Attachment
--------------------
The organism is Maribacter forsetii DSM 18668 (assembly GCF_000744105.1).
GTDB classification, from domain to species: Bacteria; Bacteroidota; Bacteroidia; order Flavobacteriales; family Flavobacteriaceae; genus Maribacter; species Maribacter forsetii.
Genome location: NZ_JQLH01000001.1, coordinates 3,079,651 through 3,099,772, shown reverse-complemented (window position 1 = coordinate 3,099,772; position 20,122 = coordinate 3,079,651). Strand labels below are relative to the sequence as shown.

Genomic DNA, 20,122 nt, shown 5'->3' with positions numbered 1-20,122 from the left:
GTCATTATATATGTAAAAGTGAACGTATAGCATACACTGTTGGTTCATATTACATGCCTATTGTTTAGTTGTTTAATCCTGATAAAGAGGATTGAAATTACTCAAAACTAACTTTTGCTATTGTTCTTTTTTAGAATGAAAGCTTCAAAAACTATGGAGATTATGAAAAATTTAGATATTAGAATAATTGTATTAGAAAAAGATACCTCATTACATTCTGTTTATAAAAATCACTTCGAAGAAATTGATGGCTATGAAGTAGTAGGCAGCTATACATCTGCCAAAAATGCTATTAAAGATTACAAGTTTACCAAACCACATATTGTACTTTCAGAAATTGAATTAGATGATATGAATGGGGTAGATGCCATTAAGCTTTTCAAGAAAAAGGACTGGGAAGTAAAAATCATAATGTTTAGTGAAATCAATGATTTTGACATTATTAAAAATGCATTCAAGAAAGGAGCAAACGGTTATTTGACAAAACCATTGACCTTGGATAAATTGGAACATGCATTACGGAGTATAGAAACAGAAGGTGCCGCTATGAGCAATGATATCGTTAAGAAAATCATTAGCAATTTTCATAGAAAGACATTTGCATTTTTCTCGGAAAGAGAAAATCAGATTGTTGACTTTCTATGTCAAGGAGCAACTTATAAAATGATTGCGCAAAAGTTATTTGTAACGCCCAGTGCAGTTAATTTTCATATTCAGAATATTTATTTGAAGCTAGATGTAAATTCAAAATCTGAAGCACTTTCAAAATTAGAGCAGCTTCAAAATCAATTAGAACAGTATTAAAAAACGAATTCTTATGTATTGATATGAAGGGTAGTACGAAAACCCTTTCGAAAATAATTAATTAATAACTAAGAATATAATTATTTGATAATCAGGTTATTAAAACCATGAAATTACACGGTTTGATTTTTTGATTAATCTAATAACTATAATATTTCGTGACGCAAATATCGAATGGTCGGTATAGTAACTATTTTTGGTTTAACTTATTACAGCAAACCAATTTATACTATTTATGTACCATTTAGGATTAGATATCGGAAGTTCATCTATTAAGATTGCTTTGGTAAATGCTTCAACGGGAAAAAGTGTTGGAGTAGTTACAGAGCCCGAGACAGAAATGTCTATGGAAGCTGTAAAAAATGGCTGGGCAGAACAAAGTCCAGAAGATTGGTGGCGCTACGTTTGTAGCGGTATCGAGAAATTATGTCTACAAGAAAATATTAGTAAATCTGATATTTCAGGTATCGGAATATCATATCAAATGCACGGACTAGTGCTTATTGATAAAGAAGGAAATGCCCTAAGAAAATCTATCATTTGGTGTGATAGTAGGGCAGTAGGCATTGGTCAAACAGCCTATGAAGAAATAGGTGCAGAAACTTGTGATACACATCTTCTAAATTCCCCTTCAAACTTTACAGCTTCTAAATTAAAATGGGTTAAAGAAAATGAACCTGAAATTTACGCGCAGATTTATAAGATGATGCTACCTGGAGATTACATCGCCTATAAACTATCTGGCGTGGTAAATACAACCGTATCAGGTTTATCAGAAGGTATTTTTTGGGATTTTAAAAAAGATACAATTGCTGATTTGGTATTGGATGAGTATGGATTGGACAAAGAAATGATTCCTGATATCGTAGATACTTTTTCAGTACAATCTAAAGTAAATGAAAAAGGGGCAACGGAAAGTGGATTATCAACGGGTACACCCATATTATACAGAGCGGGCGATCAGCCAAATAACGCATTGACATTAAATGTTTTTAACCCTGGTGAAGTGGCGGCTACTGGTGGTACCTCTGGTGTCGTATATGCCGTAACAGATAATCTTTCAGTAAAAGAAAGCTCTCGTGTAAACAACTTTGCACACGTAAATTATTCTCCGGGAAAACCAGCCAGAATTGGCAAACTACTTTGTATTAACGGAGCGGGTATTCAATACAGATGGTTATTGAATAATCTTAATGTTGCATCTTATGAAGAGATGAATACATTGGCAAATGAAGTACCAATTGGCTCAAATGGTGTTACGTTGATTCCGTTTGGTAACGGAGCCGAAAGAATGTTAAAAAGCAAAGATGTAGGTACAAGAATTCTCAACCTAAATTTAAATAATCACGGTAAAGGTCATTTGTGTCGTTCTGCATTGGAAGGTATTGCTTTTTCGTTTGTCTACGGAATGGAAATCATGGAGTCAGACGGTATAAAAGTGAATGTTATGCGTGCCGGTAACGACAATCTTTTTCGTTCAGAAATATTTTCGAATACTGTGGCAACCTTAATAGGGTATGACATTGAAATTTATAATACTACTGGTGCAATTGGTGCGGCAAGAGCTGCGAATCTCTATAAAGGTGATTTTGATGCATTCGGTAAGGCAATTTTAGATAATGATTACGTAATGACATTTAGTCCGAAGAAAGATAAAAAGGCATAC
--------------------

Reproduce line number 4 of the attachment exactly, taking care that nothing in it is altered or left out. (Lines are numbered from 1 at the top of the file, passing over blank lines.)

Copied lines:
Genomic DNA, 20,122 nt, shown 5'->3' with positions numbered 1-20,122 from the left: